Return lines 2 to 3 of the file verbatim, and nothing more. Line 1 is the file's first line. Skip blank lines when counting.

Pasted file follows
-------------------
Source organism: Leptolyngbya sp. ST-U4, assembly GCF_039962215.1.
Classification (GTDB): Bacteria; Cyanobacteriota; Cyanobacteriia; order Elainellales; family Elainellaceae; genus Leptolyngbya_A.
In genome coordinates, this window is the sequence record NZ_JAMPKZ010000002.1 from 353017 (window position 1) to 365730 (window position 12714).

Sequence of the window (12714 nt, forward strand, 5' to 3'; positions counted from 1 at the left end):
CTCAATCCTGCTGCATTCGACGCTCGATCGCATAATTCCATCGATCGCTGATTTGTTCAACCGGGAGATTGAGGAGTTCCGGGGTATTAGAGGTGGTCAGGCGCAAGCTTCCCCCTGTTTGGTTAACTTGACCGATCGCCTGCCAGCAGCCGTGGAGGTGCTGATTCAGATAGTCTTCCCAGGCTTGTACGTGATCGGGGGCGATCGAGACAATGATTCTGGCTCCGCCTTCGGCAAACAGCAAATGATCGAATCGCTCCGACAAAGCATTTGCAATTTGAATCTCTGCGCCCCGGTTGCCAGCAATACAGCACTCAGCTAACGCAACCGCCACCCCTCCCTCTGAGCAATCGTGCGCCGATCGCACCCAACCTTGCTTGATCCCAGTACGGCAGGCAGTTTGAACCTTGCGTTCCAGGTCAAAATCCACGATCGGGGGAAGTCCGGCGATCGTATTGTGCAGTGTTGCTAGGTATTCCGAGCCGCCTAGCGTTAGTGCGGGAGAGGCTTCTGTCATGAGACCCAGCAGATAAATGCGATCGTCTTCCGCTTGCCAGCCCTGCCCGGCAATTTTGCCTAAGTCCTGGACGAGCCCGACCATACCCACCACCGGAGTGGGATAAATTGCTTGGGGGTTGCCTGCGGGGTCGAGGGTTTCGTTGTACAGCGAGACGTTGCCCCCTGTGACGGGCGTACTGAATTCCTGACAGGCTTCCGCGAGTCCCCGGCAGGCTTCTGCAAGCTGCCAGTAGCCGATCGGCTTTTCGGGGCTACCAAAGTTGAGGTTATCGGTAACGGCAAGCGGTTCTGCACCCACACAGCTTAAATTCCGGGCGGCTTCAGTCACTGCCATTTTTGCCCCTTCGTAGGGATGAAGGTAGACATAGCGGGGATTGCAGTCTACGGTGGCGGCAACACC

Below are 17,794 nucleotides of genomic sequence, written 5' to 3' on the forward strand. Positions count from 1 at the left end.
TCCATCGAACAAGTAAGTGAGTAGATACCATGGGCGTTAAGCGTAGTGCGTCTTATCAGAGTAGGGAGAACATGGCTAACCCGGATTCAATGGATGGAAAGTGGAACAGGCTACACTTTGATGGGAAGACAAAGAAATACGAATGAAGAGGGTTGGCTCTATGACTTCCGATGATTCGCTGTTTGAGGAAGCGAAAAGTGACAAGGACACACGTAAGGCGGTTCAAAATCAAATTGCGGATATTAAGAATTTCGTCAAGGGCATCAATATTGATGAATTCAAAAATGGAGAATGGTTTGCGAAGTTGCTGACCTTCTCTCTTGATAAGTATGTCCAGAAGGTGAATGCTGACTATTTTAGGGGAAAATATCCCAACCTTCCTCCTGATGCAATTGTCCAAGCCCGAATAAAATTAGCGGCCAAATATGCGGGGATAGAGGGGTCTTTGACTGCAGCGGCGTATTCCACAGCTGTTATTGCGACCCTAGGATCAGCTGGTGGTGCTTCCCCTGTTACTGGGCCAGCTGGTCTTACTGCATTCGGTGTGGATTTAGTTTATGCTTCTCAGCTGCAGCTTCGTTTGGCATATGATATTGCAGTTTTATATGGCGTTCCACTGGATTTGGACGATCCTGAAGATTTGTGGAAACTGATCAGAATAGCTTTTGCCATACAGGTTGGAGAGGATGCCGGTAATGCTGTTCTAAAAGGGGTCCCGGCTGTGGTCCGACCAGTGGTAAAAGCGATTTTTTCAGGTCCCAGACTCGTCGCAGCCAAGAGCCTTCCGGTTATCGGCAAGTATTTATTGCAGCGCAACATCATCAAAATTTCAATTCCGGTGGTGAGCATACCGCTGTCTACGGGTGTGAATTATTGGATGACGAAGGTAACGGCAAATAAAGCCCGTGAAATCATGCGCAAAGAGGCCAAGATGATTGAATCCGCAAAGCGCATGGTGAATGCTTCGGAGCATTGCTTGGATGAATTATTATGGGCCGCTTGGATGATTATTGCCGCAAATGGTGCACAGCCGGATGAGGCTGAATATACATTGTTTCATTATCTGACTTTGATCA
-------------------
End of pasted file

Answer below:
Classification (GTDB): Bacteria; Cyanobacteriota; Cyanobacteriia; order Elainellales; family Elainellaceae; genus Leptolyngbya_A.
In genome coordinates, this window is the sequence record NZ_JAMPKZ010000002.1 from 353017 (window position 1) to 365730 (window position 12714).